In response to Mr. Rosenblatt’s statement that Mr. Trump “would take a neutral position on peace talks,” Mr. Trump’s use of the word “neutral” is informed by his practical experience and business acumen, and is not an indication that he intends to ignore his dedication to Israel. 

Mr. Trump has made a career out of completing complex transactions by being practical and, yes, neutral. Does that mean that Mr. Trump abandons his principles and suspends reality when negotiating? Of course not. But being neutral does mean creating an environment where two parties can work together in good faith in an attempt to achieve their goals together. Mr. Trump knows that a successful negotiation requires a real intent from both sides because a deal that is forced upon one party is a deal that is destined to fail.

No matter how passionate Mr. Trump’s commitment to Israel, and no matter the depth of his compassion for the people of Israel, if and when the Palestinian Authority is ready to come back to the negotiating table, no peace will ever be made if there is no effective facilitator to build trust and earn the respect of both sides.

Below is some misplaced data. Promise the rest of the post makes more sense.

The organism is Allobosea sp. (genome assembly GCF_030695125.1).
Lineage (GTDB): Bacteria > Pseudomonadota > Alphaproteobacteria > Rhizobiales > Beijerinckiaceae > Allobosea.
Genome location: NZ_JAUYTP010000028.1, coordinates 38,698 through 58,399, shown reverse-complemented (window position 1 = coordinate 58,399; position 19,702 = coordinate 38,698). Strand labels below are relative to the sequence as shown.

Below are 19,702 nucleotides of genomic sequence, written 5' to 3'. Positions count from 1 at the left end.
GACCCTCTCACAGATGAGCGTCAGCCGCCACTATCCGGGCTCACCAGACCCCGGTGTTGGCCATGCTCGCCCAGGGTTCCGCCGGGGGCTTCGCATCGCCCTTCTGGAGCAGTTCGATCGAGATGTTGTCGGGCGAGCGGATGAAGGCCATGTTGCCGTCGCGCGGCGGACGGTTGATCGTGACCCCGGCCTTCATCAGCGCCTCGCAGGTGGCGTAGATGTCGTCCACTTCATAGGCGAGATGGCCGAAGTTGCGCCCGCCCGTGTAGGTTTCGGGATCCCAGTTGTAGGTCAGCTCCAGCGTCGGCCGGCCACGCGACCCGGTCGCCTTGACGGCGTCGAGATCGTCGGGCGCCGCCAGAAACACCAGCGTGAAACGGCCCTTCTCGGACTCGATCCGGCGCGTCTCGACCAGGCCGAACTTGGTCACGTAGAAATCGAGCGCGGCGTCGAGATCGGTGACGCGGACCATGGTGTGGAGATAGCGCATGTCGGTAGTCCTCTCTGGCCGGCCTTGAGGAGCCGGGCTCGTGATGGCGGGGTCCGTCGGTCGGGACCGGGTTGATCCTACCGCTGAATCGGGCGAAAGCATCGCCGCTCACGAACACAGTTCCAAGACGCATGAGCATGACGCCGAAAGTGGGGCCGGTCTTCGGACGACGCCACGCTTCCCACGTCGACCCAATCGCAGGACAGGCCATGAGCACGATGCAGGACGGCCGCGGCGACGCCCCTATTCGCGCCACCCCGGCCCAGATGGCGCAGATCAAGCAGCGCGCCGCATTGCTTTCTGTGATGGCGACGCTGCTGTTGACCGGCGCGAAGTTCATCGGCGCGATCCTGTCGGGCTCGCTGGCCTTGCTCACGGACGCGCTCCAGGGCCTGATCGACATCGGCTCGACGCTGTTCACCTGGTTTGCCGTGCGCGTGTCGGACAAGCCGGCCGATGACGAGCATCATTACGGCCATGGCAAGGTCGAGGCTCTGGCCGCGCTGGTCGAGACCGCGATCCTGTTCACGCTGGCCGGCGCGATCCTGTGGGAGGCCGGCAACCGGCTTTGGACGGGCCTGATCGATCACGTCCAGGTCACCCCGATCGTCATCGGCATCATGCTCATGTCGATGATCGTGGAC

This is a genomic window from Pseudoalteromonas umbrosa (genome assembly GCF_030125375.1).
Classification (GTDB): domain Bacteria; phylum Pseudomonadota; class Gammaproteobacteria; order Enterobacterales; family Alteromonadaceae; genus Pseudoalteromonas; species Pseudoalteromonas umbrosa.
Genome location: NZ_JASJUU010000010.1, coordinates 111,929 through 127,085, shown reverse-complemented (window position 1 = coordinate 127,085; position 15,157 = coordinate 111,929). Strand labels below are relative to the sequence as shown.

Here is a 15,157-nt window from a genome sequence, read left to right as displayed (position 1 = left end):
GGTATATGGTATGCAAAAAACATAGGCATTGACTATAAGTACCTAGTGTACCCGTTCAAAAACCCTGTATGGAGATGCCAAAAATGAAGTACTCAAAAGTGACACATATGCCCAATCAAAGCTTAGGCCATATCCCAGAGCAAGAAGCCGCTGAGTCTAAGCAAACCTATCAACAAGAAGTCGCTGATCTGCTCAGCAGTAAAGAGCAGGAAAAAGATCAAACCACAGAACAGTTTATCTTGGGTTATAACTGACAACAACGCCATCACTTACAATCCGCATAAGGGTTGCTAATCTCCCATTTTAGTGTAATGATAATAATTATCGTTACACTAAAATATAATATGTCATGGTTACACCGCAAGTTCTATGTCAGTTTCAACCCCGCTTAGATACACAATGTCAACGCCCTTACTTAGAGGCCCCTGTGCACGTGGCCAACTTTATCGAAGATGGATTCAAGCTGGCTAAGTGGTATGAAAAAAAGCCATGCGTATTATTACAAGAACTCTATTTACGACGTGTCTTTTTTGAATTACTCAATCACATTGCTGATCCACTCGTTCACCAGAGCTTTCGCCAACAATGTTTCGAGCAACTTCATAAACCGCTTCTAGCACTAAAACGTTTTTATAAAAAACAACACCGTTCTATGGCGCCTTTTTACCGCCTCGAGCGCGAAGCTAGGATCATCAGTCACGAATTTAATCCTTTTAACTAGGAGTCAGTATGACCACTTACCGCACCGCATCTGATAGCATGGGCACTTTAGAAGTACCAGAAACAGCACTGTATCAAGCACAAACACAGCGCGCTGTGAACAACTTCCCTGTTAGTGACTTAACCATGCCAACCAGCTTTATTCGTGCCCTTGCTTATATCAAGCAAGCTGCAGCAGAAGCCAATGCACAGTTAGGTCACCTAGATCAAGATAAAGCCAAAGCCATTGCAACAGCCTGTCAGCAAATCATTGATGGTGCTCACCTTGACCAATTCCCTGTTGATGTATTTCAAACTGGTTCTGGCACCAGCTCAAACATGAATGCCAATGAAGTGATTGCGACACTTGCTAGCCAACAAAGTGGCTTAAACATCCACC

I urge our community not to get stuck on sensitive buzzwords, because by listening to his full message they will learn that Mr. Trump understands that his value is in the role of a facilitator. A facilitator does not need to cast aside his principles, interests and beliefs to promote open and direct dialogue between the parties. As president, Donald Trump will stand unapologetically with Israel, and he will not exert pressure; instead, he will facilitate a dialogue by working to build trust and injecting a measure of reason into a very difficult situation. Mr. Trump’s approach will stand in stark contrast to that of President Obama and Secretaries Clinton and Kerry, who have failed to approach the issues honestly, fairly or neutrally.